Singapore Tyler Print Institute (STPI) (41 Robertson Quay, Singapore), March 7–April 11, 2015
A speech during a show’s opening night may preface an exhibition—but usually only in that perfunctory, administrative sense. With Ryan Gander’s “Portrait of a Blind Artist Obscured by Flowers”, though, something else may be at work. Gander drily recites a maudlin tale of an inspiring young child he had met on the beach during his student days—that gentle uplift you might read in Upworthy and Humans of New York. As the story concludes, Gander’s halting cadence evaporates as he confessed that a ghost-writer crafted these bizarrely banal heart-warmers which he uses instead of speeches, and bids those assembled to enjoy the show.
Perhaps no more than a passing joke on the curious rituals of the art world, though one still suspects a deliberate diversion. Is this deviation from the norm an invitation to heightened critical awareness, or a warning against investing too much into the surfaces of Gander’s works?
As a whole, the works evoke an aggressive, exhaustive referentiality—a state of mind diametrically opposed to lofty contemplation. Instead, they lean towards the merciless algorithmic efficacy of a search engine, scanning the terrain of the Singapore Tyler Print Institute (STPI), its residency and related notions, aggregating all available material and fusing a number of unlikely correspondences and connections.
For the most literal execution of this presumed approach, one can point to either the Seriously Retinal / Serious Poke (2014) series—in which French curve rulers are repurposed as graphic elements in a harmoniously effervescent series of prints—and the series Crooked finance… Gradient economy… Every colour left… (2014). In the latter, inks and pigments are mapped in color swatches of serial intensity and laid out with rectilinear industrial formality, alongside a number of penciled-in annotations of initials and date ranges. The inks and pigments happen to be leftovers from previous resident artists, and the annotations hint at the histories of these materials, a detailed genealogy of a wholly fungible substance—in the manner of the interminable “begets” in the Old Testament—at once an instance and a negation of the sacralizing properties of artistic provenance.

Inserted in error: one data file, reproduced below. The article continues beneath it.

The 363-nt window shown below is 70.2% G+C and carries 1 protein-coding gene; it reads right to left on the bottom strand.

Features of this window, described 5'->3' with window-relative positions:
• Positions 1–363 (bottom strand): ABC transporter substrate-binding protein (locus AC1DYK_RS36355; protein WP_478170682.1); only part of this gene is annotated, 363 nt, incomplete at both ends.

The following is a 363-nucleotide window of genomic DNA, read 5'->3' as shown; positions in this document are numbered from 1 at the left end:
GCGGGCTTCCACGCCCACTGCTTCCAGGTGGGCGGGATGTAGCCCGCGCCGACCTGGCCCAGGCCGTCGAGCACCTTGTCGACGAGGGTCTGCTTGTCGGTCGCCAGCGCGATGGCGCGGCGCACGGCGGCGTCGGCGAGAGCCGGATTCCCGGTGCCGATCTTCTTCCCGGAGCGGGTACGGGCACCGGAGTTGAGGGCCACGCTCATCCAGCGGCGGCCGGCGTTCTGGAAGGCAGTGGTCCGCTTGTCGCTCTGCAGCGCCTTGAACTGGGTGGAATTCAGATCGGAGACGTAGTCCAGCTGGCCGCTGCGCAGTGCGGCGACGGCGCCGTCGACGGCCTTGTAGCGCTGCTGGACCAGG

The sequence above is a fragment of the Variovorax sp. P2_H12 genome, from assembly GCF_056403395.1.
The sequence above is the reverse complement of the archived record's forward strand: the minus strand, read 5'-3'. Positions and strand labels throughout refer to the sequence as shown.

Taking a similar tack is “Nothing without meaning” (2014), which seems at first to be an incongruously tatty pair of white pedestals supporting nothing, which are stained and scuffed like so many others hidden away in the back rooms of galleries. A second glance reveals the artifice—the stains and scuffs are printed onto the pedestals, perhaps to reproduce the patterns of wear on two specific pedestals in STPI’s store. Or they might be stand-ins for a general class of object, rather than faithful representations of something specific. In any case, the title might comment on little-noticed art-world infrastructure that silently inhabits the background, as the framework which lends support to the meanings and ideas that an artist might want to convey. Then again, the artifice seems a shade too clear—brittle, even, flaunting the very transparency of its glossy artificiality. Perhaps if we look at the title in a different light, it’s literally nothing, without meaning—a trap for those overly drawn to hidden truths and deeper meanings.
This storm of referentiality, though, gives pride of place to references—explicit and oblique—to works by other artists, with the eponymous “Portrait of a blind artist obscured by flowers” referring to Gerhard Richter, while “Hokusai’s blues” (2014), naturally, comes to us from the ukiyo-e master Katsushika Hokusai. Given the overall allusive indeterminacy and rather mordant humor, it is hard not to wonder if the density of these references plays some part in some larger scheme, with the self-gratifying balm of recognizing Gander’s references serving as misdirection. Other titles in this body of work are less direct, with some from excerpts of conversations about those very works, as with “I feel like she’s throwing all these signs at me” (2014). Drive-by titles, if you will, forming—in concert with the rest of the show—something in between the perfect encouragement for finding significance in vague stimuli (pareidolia), and unstable conceptual terrain wholly unforgiving to lazy spectators.